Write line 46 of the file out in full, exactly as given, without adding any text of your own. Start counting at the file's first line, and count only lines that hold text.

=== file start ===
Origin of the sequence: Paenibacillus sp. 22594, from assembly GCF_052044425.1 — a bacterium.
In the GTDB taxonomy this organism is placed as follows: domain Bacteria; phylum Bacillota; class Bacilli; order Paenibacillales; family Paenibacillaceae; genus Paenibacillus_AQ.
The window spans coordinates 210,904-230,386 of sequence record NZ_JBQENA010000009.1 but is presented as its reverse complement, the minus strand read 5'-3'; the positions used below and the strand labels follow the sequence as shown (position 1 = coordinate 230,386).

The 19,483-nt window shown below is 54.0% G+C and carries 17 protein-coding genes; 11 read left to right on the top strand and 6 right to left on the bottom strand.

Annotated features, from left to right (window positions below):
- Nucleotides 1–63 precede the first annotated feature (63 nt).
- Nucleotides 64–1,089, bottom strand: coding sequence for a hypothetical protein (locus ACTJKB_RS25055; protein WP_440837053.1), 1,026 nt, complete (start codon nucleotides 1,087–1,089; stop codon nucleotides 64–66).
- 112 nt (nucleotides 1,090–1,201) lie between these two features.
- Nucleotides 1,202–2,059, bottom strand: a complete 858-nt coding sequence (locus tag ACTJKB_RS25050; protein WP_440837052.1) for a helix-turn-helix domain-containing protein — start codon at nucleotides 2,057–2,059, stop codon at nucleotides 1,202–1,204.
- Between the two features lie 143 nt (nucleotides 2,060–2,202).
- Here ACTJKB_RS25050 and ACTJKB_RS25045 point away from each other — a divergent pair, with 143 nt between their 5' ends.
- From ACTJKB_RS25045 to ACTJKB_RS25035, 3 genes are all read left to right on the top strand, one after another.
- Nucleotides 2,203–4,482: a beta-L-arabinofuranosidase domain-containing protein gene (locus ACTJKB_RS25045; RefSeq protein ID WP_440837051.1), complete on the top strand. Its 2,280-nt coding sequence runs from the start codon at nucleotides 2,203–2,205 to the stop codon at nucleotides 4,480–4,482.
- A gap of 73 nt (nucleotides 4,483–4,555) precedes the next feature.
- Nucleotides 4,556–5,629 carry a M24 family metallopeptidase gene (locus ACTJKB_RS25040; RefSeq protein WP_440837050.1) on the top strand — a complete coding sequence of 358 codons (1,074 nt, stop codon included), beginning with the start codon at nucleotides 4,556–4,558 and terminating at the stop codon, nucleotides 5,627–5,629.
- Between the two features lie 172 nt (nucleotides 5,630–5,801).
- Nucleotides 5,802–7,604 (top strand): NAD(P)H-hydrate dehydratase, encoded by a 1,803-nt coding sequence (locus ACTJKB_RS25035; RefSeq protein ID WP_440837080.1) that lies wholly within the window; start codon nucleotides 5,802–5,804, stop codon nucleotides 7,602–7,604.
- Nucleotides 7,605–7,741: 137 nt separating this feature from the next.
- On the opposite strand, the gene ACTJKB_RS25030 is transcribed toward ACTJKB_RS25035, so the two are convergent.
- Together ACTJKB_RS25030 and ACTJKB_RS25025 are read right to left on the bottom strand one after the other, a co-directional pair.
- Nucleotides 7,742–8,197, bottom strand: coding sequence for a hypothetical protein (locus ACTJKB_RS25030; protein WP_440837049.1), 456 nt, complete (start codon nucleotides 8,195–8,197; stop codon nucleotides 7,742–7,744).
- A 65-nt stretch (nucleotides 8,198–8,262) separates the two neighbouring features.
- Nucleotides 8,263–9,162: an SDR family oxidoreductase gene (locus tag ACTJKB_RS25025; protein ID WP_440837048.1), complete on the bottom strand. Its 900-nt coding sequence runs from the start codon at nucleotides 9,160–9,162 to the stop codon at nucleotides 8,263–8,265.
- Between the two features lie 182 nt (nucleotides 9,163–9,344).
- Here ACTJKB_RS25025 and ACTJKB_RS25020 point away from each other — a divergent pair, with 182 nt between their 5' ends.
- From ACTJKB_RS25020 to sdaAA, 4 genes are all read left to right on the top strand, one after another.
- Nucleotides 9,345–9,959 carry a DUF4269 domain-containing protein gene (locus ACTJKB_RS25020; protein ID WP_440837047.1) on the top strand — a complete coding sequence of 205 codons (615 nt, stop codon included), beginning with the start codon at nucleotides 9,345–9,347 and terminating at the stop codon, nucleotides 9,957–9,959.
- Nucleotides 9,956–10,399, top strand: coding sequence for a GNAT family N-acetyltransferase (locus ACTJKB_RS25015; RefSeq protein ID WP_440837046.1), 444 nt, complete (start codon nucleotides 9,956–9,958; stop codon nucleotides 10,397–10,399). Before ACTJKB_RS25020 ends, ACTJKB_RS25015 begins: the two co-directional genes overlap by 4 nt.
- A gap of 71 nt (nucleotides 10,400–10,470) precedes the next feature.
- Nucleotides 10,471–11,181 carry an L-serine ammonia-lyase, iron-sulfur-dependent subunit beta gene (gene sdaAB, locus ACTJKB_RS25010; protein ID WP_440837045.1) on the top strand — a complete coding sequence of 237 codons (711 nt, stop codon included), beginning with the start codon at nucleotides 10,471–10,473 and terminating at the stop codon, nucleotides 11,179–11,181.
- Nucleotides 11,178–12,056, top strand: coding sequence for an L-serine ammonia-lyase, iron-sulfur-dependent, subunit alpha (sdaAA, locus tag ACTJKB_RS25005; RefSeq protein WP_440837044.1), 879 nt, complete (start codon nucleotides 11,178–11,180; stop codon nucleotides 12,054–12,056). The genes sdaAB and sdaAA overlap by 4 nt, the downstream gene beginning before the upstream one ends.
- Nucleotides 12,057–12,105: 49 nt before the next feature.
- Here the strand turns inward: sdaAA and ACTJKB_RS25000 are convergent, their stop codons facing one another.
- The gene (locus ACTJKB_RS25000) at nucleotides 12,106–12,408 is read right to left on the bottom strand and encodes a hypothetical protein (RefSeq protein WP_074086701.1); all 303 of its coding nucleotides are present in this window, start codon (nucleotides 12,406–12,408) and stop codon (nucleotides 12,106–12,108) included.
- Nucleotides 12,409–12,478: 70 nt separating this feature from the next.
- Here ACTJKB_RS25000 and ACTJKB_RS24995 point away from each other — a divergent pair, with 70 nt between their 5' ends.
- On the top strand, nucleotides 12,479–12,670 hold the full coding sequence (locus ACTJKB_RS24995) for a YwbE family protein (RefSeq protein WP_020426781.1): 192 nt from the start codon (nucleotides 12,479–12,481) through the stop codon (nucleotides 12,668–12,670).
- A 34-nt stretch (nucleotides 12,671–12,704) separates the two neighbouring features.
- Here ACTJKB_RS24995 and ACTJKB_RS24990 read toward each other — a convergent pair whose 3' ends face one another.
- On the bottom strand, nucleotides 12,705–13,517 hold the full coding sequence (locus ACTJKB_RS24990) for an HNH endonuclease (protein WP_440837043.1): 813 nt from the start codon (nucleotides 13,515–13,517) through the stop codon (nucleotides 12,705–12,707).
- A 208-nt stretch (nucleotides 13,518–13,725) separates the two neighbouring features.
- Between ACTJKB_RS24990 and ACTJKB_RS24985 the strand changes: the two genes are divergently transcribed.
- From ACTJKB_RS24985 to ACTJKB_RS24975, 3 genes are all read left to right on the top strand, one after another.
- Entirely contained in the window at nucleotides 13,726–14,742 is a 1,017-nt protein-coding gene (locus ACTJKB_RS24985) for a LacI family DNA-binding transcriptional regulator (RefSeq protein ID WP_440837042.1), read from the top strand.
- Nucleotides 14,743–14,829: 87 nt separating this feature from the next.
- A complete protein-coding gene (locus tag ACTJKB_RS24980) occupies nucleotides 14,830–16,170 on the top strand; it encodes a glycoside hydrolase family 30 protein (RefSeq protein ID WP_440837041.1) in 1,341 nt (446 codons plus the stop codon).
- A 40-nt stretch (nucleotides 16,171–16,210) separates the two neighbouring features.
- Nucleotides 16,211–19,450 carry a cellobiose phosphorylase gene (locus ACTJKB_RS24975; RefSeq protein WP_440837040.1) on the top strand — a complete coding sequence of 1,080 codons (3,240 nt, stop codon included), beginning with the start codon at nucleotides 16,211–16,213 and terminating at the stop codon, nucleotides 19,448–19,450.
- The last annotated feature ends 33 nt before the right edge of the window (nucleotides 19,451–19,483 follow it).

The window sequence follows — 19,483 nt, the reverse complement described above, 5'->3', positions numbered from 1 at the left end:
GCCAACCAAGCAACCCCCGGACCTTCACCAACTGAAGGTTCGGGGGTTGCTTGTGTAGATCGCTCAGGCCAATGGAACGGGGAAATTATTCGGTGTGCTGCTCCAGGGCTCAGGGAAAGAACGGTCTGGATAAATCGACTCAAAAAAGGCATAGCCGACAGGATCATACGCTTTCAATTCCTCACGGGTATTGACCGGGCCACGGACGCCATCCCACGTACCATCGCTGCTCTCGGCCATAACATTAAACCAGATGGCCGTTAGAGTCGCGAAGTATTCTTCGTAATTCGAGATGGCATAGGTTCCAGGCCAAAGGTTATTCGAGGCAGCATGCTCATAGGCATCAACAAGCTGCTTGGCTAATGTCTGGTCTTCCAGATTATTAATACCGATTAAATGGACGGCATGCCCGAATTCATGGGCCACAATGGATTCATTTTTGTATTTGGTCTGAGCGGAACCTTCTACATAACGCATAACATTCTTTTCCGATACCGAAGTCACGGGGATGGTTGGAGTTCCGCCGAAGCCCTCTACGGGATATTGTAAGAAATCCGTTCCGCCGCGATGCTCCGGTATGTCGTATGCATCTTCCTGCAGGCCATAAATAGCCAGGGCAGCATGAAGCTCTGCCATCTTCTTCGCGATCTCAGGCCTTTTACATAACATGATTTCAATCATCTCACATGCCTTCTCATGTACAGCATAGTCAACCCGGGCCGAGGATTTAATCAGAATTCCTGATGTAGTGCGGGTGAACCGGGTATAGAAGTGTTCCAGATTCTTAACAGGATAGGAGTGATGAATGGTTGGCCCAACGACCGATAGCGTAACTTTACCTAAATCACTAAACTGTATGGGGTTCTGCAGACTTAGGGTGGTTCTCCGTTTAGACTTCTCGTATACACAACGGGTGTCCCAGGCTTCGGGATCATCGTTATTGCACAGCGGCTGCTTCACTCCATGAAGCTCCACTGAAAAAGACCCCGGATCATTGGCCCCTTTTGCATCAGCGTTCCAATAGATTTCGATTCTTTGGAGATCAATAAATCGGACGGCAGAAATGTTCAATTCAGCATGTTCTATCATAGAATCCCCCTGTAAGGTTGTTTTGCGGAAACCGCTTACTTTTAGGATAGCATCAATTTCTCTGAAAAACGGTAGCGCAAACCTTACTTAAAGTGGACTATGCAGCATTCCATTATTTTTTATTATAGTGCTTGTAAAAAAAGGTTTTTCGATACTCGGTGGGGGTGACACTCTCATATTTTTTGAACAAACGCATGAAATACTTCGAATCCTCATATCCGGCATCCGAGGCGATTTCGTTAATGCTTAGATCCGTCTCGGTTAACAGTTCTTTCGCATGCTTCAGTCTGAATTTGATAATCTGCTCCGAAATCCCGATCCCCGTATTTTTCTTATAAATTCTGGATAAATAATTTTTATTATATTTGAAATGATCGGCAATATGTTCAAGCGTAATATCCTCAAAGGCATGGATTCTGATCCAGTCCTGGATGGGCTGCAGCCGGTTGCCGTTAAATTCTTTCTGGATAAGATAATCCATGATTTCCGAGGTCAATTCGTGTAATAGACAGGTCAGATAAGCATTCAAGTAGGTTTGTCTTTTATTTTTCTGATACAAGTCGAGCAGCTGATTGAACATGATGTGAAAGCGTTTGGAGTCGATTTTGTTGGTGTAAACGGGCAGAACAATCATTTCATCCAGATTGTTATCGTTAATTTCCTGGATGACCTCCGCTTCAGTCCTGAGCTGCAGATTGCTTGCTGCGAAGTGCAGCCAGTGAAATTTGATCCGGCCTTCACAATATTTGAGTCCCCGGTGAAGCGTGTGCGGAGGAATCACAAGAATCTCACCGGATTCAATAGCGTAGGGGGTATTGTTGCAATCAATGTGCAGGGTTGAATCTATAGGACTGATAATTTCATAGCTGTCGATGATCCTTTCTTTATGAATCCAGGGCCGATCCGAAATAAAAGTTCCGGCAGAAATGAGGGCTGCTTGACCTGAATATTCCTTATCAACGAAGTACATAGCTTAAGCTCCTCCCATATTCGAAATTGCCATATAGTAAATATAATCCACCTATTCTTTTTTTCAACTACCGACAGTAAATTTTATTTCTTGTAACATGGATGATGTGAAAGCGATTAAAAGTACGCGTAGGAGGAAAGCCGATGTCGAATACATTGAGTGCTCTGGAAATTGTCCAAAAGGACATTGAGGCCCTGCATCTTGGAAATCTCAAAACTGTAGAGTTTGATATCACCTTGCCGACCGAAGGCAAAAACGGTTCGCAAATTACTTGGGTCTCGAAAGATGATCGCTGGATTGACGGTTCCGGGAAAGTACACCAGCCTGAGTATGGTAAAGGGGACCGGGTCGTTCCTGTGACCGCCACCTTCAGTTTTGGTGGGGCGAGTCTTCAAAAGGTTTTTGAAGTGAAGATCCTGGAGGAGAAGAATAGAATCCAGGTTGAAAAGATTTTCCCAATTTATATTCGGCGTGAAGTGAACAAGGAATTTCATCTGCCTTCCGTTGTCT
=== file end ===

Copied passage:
- A complete protein-coding gene (locus tag ACTJKB_RS24980) occupies nucleotides 14,830–16,170 on the top strand; it encodes a glycoside hydrolase family 30 protein (RefSeq protein ID WP_440837041.1) in 1,341 nt (446 codons plus the stop codon).